Often thought of as windswept and bleak, upland heathland is more commonly known as ‘moorland’. An iconic landscape full of drama and intrigue, upland heathland is distinguishable from its lowland counterpart by both the higher altitude (over 300 metres) at which it is generally found and the different plants and animals which it supports.
Upland heathland occurs on nutrient poor, acid, peaty soils. Although it is characteristically dominated by woody-stemmed dwarf shrubs, upland heathland is usually found as part of a mosaic of habitats including wet and dry heath, blanket bog and acid grassland.
Upland Heathland at Sirhowy Valley Woodlands
The heathland within the site is classed as upland heathland, being above the 250m contour line. There is an estimated 79,000ha of this habitat extant in Wales, 1400ha of which occur within the Blaenau Gwent county borough (CCW 2003). This habitat type is, however, relatively scarce within the rest of Europe and has its stronghold in the UK. This habitat type often supports notable bird species including species such as hen harrier, red grouse and black grouse, although none of these species have been recorded to date at Sirhowy Hill.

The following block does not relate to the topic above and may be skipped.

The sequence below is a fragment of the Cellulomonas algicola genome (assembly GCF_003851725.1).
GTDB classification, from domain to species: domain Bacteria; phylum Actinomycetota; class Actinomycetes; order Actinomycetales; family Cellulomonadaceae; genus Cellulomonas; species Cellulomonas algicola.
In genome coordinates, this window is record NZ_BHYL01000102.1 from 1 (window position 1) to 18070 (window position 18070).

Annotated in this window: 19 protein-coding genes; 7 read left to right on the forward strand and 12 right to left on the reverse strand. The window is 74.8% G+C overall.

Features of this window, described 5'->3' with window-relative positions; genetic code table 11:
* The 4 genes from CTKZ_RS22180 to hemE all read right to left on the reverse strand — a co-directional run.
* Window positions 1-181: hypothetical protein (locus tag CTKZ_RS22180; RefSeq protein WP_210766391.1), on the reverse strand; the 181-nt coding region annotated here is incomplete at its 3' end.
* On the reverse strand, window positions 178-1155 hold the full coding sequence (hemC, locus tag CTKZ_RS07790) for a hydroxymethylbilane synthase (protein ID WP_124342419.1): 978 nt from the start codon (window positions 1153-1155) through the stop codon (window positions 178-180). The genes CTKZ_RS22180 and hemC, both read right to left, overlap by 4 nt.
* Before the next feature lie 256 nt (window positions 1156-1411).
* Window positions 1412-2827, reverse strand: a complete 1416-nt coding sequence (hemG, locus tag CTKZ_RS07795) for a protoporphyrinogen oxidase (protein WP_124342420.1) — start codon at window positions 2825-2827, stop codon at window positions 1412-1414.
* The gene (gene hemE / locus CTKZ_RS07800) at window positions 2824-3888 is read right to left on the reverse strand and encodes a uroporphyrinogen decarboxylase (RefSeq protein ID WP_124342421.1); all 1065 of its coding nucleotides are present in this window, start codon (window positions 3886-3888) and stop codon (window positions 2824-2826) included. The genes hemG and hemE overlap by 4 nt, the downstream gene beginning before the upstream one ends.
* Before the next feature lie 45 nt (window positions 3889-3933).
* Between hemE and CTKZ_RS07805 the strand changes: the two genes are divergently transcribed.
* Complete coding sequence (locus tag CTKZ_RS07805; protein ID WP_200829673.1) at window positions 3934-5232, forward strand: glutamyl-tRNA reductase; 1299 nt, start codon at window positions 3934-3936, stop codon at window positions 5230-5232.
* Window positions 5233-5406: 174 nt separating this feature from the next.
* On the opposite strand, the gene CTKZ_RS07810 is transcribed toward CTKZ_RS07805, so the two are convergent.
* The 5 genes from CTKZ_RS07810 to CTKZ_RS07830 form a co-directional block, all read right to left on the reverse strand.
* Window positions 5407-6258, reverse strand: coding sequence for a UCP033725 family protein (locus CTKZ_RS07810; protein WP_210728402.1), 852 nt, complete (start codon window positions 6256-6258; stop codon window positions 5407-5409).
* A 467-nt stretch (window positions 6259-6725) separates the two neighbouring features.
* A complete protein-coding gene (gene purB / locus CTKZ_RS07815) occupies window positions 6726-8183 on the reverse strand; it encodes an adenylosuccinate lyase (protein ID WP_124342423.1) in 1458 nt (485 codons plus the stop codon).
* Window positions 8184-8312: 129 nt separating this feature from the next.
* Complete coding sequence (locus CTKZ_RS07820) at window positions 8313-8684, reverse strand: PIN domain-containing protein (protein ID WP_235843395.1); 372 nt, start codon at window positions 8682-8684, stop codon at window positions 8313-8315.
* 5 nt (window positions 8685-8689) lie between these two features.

The heathland habitats of the site are in a degraded condition, having been afforested throughout the site, and are now suffering from succession. The heathland habitats support seven plant species which are considered local in the region, and sixteen species considered indicative of species-rich heathlands and acid grassland mosaics in the Guidelines for the Selection of Wildlife Sites in South Wales (SWWSP 2004).
The UK’s 3.7 million hectares of upland heathland are of international importance for nature conservation: this habitat is confined to north-west Europe, especially the UK. It provides the basic resource for hill farming and for grouse shooting. The wild nature of upland heathland is a much-loved feature of the landscapes of Devon, Cornwall, Wales, the Pennines, Lake District and Scotland. In many places, upland heathland harbours a rich archaeological heritage.